It’s a great addition to the political discourse because it brings the issue front and centre. Is a Green New Deal ever going to happen the way it was proposed? No. Even the people who put it together know that. But if you start the discussion way off to the right, you can bring the pendulum back to the middle. It’s the same thing that goes on with any type of movement – you have to swing far to one side which bring things back to the centre. These issues are getting so much attention now. Many politicians are making it a centerpiece of their presidential campaigns. In the last decade, environmentalism has become a focus for society. All of this is good! If we talk about it in a rational way then we can practice actions that have a meaningful effect and are meaningful.
What would you say to someone who thinks that climate change is a hoax?
I would urge them to research the science behind it and ask themselves why they think that climate change is a hoax when the evidence is presented to them by more than 2,000 of the world’s leading scientists. Still, I wouldn’t just do away with their concerns. That’s a big problem in the messaging and communications side of these issues. We say, “Ugh! You just don’t know what you’re talking about, you’re uneducated.”
But really, we should listen to why they believe climate change is a hoax. If you look at the climate change movement it’s similar to a religion of faith. Some things you can’t see, but what’s the downside of believing in something positive?
Having a rational conversation with someone is important because you can change their mind. They may not be able to see carbon emissions, but if you talk to them about pollution coming from exhaust pipes, they will agree with you that pollution is bad. Then you equate pollution with children’s health and show them the health costs. That’s a way we can educate people in a simple way instead of talking over their heads. If you engage in conversation, people come around very quickly.
What drives your work?
Certainly curiosity. As a journalist, you are always asking “What’s new?” Sometimes you go down these alleys and discover there is a whole city behind one of the walls. That becomes a great story. If you know your subject matter and hear something new about it, you feel a need to go down that trail and find out more about it. For example: “What is carbon capture?” “What is water reuse?” “What are laser based weather modifications?” What are all these ‘new’ things?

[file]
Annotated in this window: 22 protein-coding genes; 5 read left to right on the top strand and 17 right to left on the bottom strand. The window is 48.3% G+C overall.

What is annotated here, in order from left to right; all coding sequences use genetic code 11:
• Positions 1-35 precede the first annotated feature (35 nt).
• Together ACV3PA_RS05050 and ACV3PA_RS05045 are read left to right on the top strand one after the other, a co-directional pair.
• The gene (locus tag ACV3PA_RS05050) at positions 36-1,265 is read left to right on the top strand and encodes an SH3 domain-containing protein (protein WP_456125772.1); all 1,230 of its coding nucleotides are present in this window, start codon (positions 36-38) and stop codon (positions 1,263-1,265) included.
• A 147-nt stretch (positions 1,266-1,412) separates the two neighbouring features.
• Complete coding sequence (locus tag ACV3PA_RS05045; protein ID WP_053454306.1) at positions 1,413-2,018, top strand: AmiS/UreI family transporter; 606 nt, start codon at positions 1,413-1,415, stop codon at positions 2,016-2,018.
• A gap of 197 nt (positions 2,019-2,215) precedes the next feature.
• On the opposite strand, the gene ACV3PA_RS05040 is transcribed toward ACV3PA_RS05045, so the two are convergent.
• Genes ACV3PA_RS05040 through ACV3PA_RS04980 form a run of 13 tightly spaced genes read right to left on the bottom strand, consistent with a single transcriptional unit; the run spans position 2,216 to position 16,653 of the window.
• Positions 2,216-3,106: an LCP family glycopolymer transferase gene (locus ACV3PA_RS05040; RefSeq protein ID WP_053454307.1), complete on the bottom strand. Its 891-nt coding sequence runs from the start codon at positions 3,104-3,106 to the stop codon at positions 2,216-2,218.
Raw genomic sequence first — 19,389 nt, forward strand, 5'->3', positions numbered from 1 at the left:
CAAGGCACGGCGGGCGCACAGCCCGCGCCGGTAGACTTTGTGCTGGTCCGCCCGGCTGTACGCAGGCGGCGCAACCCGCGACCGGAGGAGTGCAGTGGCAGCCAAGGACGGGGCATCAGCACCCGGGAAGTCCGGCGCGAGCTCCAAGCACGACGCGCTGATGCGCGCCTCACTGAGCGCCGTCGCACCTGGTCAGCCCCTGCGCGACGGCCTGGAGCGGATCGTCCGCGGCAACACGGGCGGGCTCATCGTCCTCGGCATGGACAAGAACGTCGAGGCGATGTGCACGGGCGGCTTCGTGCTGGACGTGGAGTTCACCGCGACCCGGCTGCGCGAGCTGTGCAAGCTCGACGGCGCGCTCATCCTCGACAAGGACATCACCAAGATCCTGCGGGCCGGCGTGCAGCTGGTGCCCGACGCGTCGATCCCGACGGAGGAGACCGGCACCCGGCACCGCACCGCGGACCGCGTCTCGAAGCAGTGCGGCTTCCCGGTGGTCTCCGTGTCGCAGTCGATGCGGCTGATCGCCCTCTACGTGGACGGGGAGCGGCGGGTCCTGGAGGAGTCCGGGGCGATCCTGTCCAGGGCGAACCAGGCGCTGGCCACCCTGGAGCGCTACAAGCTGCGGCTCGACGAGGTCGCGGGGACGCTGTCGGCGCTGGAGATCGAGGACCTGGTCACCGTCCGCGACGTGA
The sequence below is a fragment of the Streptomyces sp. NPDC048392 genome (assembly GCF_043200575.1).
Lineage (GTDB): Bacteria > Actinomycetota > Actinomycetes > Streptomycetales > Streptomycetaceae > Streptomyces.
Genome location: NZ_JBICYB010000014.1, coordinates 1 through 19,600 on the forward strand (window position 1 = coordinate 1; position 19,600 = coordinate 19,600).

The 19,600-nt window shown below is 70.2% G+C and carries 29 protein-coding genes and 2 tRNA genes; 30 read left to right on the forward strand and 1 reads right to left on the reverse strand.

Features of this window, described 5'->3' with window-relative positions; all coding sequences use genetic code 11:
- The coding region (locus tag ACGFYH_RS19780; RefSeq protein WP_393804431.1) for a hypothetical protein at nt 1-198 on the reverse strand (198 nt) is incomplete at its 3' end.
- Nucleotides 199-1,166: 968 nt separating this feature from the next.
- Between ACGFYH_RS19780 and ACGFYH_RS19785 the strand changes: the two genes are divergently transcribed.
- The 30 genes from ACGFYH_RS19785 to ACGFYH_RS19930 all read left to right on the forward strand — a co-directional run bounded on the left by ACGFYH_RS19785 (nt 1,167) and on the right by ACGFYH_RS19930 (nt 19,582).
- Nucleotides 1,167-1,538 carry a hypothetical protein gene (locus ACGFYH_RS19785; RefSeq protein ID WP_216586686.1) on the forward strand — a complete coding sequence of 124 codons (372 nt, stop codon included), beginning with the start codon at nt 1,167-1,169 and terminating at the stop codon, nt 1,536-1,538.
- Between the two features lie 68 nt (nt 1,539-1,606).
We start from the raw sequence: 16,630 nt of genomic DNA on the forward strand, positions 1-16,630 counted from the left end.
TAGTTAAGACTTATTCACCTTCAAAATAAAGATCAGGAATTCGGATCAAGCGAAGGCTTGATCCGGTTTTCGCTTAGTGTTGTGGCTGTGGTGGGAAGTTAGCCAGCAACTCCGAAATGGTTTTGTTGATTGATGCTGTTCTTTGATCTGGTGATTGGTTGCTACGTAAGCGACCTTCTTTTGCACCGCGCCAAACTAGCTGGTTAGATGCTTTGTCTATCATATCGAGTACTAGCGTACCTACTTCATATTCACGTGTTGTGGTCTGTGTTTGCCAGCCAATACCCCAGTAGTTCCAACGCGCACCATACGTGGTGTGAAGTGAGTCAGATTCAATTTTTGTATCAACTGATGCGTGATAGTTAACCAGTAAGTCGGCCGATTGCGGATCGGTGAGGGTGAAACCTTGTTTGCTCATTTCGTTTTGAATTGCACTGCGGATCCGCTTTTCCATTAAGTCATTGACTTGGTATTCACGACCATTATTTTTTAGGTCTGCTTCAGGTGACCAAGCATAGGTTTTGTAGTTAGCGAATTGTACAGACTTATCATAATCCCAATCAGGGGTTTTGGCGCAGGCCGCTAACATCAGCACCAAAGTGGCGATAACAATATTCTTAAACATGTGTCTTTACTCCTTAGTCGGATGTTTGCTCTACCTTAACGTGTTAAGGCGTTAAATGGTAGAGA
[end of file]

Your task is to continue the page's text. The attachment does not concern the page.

What new climate-related technologies are you most excited about?
Carbon capture is a fascinating way to quickly reduce temperatures and clean up some of the pollution floating around. These days, I am most excited about the water sector. There is so much going on with water reuse, meaning taking sewage water and turning it into tap water. With water scarcity occurring almost everywhere on the globe (if not now then by 2025) it’s a big issue affecting everyone and it’s something that we can all relate to. The technologies that are being put to use in that sphere are fascinating.
I can see us solving the water scarcity problem in the next decade. It’s about access and it’s about reuse. We now have the technologies to address both of those issues. Once everybody on the planet has access to water, air and food we build foundations in a positive way for ourselves with the earth in mind.
What is your rebuttal to people who say: even if we adopt new practices, that won’t make a difference because developing countries are not following suit?
The biggest carbon emitters are the US and China. The top of the list includes a lot more of the developed world than the developing world. So if you just want to take it at face value, there is the beginning of the truth thesis
Another issue often put forward is the theory that developed countries have benefited off natural resources of the developing world and now we are taking away their ability to enjoy these resources through our mitigation efforts. This common argument is, to my mind, a bit futile. What we are saying to these developing nations is that ‘you can install landlines Africa, you can have as many VCRs as you want!’
We’re talking about legacy resources and old technologies. The future is in renewables. Look at mobile phones: the developing world have leap frogged over the rest of technology we dealt with and pioneered. Similarly, they can benefit from our progress in developing this technology in renewables and environmentally friendly energy. They will benefit from this far greater than doubling down investments in Blockbuster Video.
How can we change the conversation and discourse around climate change to make it seem less grim?
Focus on the opportunities. The future lies in a positive planet for us all. We have already made incredible strides over the last decade. We’re talking about environmentalism, this wasn’t part of the conversation a decade ago. Now we have issues that we are starting to act on and protocols to live by so we can put into programs and plans into practice that will cause real change. This gives me hope for the future.
We are already reaping some of the benefits. In the US, we are seeing many more people at a local level getting involved in the environmental movement. We’ve already started on this path. We are already aware and have made real headway. Success stories need to be celebrated more. We need to have more stories like Tesla. Another one is the fashion industry which has adopted a fair trade model. Now people look for those labels when they purchase their clothing. Patterns change and that’s cause for hope! Through these changes we find templates that we can use to inspire people.
When you’re in the thick of all of these problems and it feels like the weight of the world is on your shoulders, how do you step away from your work and brighten your head space?
It’s really important for any writer who lives in their head or for anyone constantly thinking critically about heavy issues. I run or do yoga or something physical every single day to get out of my head space. Increasingly, meditation is helping me too! Those things keep you somewhat sane. And then copious amounts of alcohol…so there ya go!
Thanks for the chat Thomas. Best of luck with everything.